CDC Recommends Daily HIV Pill

    Dr. Albert Liu, director of HIV Prevention Intervention Studies at San Francisco's Department of Public Health, holds a study pill for his Project T study in San Francisco, California, August 8, 2006.  Since the diagnosis of AIDS a quarter century ago, overcoming its risk, for example, by devising a vaccine has proved elusive. The United Nations says 25 million have died since the epidemic emerged. Yet antiretroviral drugs have kept people with the HIV virus that causes AIDS alive, giving hopes that drugs such as tenofovir (Viread) or the two-drug combination pill Truvada made by the California-based biotech company Gilead Sciences <GILD.O> could keep the healthy from getting HIV.  Picture taken August 8, 2006. REUTERS/Kimberly White (UNITED STATES).   To match feature AIDS PROTECTION - RTR1G87I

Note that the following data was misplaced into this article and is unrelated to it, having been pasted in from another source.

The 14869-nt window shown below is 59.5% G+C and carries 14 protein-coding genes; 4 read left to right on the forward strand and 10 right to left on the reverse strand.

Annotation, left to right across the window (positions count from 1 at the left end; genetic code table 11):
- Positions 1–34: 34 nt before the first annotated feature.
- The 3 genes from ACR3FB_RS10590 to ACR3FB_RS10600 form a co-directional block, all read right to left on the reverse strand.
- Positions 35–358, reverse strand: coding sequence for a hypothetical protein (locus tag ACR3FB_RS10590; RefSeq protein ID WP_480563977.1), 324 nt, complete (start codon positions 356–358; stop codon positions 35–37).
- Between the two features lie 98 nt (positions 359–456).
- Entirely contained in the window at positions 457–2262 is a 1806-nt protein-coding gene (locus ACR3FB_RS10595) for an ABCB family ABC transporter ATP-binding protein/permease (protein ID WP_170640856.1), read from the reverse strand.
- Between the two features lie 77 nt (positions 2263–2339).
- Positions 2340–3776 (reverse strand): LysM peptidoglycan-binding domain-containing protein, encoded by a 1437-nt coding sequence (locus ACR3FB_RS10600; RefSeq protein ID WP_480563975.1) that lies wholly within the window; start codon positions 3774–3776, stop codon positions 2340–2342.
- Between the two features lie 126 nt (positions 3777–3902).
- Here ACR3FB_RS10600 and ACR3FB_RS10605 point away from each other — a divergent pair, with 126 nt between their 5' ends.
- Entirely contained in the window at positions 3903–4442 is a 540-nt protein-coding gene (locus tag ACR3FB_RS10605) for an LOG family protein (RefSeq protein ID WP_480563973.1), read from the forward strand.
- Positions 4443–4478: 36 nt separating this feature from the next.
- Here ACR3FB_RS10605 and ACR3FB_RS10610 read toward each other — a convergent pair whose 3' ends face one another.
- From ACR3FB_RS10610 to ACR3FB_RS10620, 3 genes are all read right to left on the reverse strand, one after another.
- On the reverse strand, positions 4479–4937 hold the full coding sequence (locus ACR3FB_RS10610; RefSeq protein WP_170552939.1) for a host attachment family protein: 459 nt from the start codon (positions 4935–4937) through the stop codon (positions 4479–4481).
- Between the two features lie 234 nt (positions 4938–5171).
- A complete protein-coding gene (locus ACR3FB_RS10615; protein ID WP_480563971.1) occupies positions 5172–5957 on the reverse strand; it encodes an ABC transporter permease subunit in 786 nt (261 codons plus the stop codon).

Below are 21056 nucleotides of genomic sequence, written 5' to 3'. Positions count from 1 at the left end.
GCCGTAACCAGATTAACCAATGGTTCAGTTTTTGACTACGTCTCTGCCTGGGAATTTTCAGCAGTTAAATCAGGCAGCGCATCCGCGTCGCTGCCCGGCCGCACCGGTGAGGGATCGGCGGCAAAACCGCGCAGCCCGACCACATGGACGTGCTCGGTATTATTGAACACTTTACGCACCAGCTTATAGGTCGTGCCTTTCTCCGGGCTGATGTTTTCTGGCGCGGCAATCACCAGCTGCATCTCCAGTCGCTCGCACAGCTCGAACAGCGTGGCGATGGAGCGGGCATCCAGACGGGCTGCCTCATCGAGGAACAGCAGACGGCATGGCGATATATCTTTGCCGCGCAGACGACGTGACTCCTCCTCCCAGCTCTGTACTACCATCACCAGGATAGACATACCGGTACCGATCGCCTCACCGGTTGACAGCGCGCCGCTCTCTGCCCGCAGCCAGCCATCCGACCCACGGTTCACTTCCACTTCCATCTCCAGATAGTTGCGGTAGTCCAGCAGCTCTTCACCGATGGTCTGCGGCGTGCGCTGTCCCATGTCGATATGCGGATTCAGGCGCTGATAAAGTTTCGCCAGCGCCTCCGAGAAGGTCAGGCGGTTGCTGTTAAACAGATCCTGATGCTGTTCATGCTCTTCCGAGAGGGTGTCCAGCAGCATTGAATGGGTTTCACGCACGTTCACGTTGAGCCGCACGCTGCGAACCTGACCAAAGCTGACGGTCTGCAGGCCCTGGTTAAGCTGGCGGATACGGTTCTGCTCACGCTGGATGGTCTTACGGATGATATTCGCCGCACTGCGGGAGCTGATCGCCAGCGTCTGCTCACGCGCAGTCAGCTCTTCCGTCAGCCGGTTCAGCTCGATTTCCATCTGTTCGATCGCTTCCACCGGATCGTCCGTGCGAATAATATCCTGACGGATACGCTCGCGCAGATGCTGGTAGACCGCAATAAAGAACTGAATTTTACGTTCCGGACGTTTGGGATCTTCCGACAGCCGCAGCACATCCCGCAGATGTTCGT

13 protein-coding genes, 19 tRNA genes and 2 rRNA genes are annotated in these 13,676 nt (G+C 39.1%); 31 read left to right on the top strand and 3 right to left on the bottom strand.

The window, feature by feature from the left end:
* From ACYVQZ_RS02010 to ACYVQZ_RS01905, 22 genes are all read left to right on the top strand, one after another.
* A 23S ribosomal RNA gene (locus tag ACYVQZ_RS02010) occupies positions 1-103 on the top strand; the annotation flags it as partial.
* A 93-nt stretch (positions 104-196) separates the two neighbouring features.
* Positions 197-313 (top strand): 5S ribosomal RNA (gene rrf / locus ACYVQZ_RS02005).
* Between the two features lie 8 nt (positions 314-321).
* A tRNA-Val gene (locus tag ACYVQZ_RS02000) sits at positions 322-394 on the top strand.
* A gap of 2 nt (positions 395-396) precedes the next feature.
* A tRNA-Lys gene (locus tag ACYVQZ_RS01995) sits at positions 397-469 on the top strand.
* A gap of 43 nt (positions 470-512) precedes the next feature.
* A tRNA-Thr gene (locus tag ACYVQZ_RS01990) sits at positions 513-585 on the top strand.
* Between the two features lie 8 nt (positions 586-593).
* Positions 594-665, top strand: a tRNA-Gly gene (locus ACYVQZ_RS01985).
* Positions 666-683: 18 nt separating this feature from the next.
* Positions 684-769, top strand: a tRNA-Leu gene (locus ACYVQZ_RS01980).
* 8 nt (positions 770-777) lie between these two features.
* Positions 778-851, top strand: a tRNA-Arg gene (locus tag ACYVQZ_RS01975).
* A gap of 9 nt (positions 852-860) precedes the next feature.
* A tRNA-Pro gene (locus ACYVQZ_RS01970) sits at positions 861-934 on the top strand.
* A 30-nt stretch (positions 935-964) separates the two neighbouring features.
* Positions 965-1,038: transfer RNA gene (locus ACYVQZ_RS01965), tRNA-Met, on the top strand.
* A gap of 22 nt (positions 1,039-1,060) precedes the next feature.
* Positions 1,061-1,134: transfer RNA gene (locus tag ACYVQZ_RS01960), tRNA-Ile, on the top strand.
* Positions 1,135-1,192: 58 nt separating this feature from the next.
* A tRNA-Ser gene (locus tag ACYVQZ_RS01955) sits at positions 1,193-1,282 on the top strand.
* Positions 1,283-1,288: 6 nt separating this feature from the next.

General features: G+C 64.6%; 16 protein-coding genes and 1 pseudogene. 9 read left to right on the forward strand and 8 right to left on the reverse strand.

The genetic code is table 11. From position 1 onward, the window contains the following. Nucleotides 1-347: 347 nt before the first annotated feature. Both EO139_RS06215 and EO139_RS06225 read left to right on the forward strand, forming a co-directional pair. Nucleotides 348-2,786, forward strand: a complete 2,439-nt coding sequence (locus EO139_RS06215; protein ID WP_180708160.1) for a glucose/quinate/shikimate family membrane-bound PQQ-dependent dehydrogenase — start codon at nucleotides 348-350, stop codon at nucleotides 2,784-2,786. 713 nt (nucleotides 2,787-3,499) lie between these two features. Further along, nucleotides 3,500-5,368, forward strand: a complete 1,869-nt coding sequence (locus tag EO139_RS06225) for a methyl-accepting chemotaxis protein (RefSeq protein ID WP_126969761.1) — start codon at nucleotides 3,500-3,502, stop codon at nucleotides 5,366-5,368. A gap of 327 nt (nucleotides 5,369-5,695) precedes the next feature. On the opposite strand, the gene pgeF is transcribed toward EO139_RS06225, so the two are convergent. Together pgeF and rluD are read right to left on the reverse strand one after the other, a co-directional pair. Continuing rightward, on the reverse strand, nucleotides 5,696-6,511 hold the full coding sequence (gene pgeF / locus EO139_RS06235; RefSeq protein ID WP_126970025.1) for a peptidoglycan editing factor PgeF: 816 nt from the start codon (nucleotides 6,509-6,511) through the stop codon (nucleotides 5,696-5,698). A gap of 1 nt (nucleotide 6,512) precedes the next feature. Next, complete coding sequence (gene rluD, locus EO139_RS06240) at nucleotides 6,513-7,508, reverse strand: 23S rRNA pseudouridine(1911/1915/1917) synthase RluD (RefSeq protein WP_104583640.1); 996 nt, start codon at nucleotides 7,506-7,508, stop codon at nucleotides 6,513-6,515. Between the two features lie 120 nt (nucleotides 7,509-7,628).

Kimberly White/Reuters

    For the first time, federal health officials at the Centers for Disease Control and Prevention recommended Wednesday that Americans at risk of HIV/AIDS take a daily pill that has shown to prevent infection of HIV. That drug, Truvada, is currently used by fewer than 10,000 people, and would likely increase to 500,000 a year if the new guidelines are followed. The guidelines tell doctors to consider the drug regimen, called PrEP, short for pre-exposure prophylaxis, for gay men who have sex without condoms; heterosexuals with high-risk partners, such as drug injectors or male bisexuals who have unprotected sex; patients who regularly have sex with anyone they know is infected; and anyone who shares needles or injects drugs. HIV infection rates in the U.S. have remained steady at 50,000 a year over the past decade, despite official advice to rely on condoms.

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